Ed Miliband will make his move on the NHS today, with a committment to cross-party dialogue on health service reform, if Cameron and Lansley drop their current plans. Miliband will also make the case for reform more generally, stressing that defence of the status quo is not an option.
In his speech to the RSA at 11am today, Miliband is expected to say:
“I come today as a reformer of the state as well as the market.
“It is particularly incumbent on those who believe in the role of public services in our society to be always seeking for them to be better.
“My conviction stems from the experiences of my own life and those of my constituents. I have seen first-hand the ability of the state to protect and empower, to extend opportunity and to transform lives.
“And yet I have also seen the sense of powerlessness and frustration that comes when people have to deal with services which are unresponsive or which let them down.
“An accountable state, just like an accountable market, is integral to a country which offers the opportunities and chances which we hope for in a modern, fair Britain.
“The NHS is an extraordinary institution. I believe it i s an institution which each generation has a responsibility to pass on to the next in better condition than the last.
“And my argument today is that to do that, to create an ever better health service, change will be essential. The new pressures on the NHS are too great, the new challenges too large and the need too important for us to think that preserving the status quo will be enough.
“The choice for the NHS is not between change and no change. Its a choice between competing visions of what that change should be.
“My contention today is also that this Tory-led government is proposing to take the NHS in the wrong direction.
“I believe they are about to make a serious mistake in pushing through change which fails to learns the lessons of a decade of reform under Labour when – although we did not get everything right – there was clear, sustained and substantial improvement. It is worth remembering that in 1997 waiting lists were sometimes 18 months. Whe n we left office, they were down to a maximum of 18 weeks. And now they are already creeping up again.
“I believe David Cameron is betraying the trust he asked the public to put in him at the election.
“We read in the newspapers that horse trading is taking place as the two coalition parties try to reconcile their differences over a broken Bill.
“The way this Conservative-led government has gone about NHS reform is a disgrace.
“Contradictory briefings to the newspapers from Tory sources, from Treasury sources, from health department sources and – in case we forgot – from the Lib Dems. Each one adding to the sense of utter confusion and chaos about a Bill that has completed its committee stage of the House of Commons.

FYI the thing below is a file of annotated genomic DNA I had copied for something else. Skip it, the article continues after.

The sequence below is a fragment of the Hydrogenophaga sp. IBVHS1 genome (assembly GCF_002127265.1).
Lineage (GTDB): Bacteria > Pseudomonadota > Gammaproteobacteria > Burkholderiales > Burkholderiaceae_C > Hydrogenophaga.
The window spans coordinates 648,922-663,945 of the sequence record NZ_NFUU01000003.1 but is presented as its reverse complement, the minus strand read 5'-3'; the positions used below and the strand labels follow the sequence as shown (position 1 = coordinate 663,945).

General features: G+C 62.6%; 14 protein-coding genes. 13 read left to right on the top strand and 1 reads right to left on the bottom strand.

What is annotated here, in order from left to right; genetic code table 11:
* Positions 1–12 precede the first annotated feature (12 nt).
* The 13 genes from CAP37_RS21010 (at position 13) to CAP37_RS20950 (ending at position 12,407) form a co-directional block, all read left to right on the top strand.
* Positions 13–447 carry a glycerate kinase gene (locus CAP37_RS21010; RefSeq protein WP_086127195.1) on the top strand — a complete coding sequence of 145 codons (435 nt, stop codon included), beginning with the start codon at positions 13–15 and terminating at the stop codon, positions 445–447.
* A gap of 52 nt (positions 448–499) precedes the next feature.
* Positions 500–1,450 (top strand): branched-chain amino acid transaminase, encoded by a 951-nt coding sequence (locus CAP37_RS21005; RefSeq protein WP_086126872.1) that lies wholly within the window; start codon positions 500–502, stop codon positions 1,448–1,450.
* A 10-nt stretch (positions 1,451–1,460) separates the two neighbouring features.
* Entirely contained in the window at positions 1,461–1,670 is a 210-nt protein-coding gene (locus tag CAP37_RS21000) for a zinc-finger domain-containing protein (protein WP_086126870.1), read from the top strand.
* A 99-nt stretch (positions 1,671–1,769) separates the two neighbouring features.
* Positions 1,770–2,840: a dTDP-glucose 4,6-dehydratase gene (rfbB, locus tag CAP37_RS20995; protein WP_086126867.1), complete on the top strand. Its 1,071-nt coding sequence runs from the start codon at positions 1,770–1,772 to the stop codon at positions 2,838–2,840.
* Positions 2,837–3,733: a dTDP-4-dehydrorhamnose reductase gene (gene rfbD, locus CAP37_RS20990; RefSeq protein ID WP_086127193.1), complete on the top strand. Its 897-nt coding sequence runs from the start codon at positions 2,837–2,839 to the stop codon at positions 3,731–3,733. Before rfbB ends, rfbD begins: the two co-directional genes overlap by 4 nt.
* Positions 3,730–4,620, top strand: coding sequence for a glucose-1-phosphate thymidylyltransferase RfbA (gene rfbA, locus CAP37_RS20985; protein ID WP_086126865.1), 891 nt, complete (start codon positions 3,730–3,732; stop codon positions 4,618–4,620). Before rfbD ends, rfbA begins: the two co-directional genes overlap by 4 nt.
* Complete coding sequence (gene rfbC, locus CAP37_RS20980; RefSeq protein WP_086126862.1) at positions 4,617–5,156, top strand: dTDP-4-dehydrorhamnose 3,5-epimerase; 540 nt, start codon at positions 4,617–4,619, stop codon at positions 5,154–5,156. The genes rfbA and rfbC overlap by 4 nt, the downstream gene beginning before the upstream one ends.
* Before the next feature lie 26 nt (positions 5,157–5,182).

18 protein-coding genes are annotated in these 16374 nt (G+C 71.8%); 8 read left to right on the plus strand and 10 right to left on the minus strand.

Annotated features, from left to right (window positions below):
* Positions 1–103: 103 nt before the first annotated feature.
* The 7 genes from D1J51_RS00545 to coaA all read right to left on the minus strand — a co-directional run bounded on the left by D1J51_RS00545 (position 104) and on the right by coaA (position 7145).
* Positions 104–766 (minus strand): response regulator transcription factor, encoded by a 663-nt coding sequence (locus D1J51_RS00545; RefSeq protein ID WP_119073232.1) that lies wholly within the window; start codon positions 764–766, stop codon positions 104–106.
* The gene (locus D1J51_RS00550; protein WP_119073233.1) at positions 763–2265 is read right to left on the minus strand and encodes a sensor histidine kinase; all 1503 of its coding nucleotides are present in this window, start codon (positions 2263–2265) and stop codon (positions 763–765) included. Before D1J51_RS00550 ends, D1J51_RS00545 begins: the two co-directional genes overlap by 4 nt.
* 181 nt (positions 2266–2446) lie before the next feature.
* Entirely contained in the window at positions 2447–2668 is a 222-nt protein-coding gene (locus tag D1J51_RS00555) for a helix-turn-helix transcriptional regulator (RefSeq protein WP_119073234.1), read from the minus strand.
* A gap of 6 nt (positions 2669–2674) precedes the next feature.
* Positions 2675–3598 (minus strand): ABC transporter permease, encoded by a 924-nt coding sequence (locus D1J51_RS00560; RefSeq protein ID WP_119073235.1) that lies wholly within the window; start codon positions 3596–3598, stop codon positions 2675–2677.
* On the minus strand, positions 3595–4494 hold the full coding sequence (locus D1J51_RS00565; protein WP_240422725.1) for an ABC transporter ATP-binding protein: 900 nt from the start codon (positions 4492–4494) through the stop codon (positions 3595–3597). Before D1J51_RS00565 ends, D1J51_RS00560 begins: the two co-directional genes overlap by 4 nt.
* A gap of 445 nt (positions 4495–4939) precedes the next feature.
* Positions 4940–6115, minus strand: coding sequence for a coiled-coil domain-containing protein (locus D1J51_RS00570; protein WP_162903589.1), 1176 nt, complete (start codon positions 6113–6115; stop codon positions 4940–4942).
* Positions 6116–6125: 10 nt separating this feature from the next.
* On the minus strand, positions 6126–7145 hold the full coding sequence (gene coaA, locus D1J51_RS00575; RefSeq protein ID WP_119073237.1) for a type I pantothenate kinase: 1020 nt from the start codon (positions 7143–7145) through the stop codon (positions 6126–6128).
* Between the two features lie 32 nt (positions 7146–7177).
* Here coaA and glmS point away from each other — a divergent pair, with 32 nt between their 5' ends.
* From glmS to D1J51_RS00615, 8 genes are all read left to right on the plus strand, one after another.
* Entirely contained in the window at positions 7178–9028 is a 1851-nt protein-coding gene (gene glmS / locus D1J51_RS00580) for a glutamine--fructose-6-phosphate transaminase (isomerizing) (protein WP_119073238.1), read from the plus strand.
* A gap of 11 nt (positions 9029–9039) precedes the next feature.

“It is bad government. It is not how the future of the health service should be determined. This is a direct consequence of a coalition based on power, convenience and ambition rather than values.
“It is an insult to the peopl e who work in the health service, it is an insult to the people who use it and the Prime Minister should be ashamed of the way he is running the NHS, the proudest institution of Britain.
“He is treating those who have spent 8 months uncertain about their jobs and their future with utter contempt.
“The NHS is too important for its future to be the result of a back room deal which would then be bounced on MPs with precious little scope for proper debate let along public consultation.
“That’s why today I say this, Mr Cameron, go away and think again.
“Don’t come back with piecemeal changes. It’s a bad bill, built on bad assumptions and dangerous ideology.
“If this plan to re-organise the NHS is going to be significantly changed – and it must be – let any new plan be the subject of a new White Paper and a new national consultation.
“My commitment is this; if there is a genuine attempt to address the weaknesses of this top-down reorganisation th en my Party will enter into a debate about a new plan with an open mind and accepting that any NHS plan must be delivered within a tight spending settlement.
“How do we improve the NHS? We need to learn the right lessons from our reforms.
“First, change was successful where it came from a clear-eyed focus on the current and future challenges faced by the NHS. Successful reform must prepare the NHS for the huge challenges it faces – initially that was the challenge of poor access and poor patient focus. Increasingly it is to respond to an ageing society and with it, growing pressures of chronic and lifestyle-related diseases.
“Second, change in the NHS worked best where it created a strong focus on patients and strengthened accountability.
“Reform is not an end in itself, but from targets to greater choice and control for patients to Foundation hospitals, it was effective where it enhanced accountability for quality, access and value for money.
“A nd third whilst reform requires difficult and sometimes unpopular choices it is only successful if it protects the sense of national mission and the values of cohesion and collaboration that underpin the work of our health service.
“More power to patients, more responsibility in the hands of patients, underpinned by greater collaboration between patients, professionals and across all parts of the NHS. That is Labour’s way.”